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Episode #19

The Turing Test is not Intelligent (and what it would take for AI to understand)

Epsiode featuring Lisa Titus, Professor of Philosophy at the ⁠University of Denver⁠. If I look inside your head when you’re talking, I’ll see various neurons lighting up, probably in the prefrontal cortex as you engage in the reasoning that’s necessary to say whatever it is you’re saying. But if I opened your head and instead found a record playing and no brain, I’d realize I was dealing with a puppet, not a person with a brain/intellect.

In both cases you’re saying the same things (let’s suppose). But because of what’s going on in the head, or “under the hood,” it’s clear there’s intelligence in the first case and not in the second.

Does an LLM (large language model like GPT or Bard) have intelligence. Well, to know that we need to look under the hood, as Lisa Titus argues. It’s not impossible that AI could be intelligent, she says, but judging by what’s going on under the hood at the moment, it’s not.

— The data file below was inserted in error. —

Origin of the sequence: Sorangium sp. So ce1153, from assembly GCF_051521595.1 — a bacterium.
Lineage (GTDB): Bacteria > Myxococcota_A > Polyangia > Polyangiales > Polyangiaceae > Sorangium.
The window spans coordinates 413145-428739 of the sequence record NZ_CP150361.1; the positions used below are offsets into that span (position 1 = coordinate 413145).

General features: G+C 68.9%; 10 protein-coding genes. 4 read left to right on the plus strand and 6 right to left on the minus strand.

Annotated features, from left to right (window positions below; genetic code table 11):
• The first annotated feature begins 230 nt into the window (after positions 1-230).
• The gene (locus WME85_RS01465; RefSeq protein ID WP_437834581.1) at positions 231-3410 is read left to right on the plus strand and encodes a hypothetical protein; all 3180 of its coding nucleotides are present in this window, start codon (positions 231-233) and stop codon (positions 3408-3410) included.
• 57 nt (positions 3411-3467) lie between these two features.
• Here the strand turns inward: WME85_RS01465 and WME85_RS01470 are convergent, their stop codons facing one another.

Fascinating discussion about the nature of intelligence, why we attribute it to each other (mostly) and why we shouldn’t attribute it to AI.

Lisa Titus (née Lisa Miracchi) is a tenured Associate Professor of Philosophy at the ⁠University of Denver⁠.
Previously, she was a tenured Associate Professor of Philosophy at the ⁠University of Pennsylvania⁠, where she was also a General Robotics, Automation, Sensing, and Perception (⁠GRASP⁠) Lab affiliate and a ⁠MindCORE⁠ affiliate.

She works on issues regarding mind and intelligence. What makes intelligent systems different from other kinds of systems? What kinds of explanations of intelligent systems are possible, or most important? What are appropriate conceptions of real-world intelligent capacities like those for agency, knowledge, and rationality? How can conceptual clarity on these issues advance cognitive science and aid in the effective and ethical development and application of AI and robotic systems? Her work draws together diverse literatures in the cognitive sciences, AI, robotics, epistemology, ethics, law, and policy to systematically address these questions.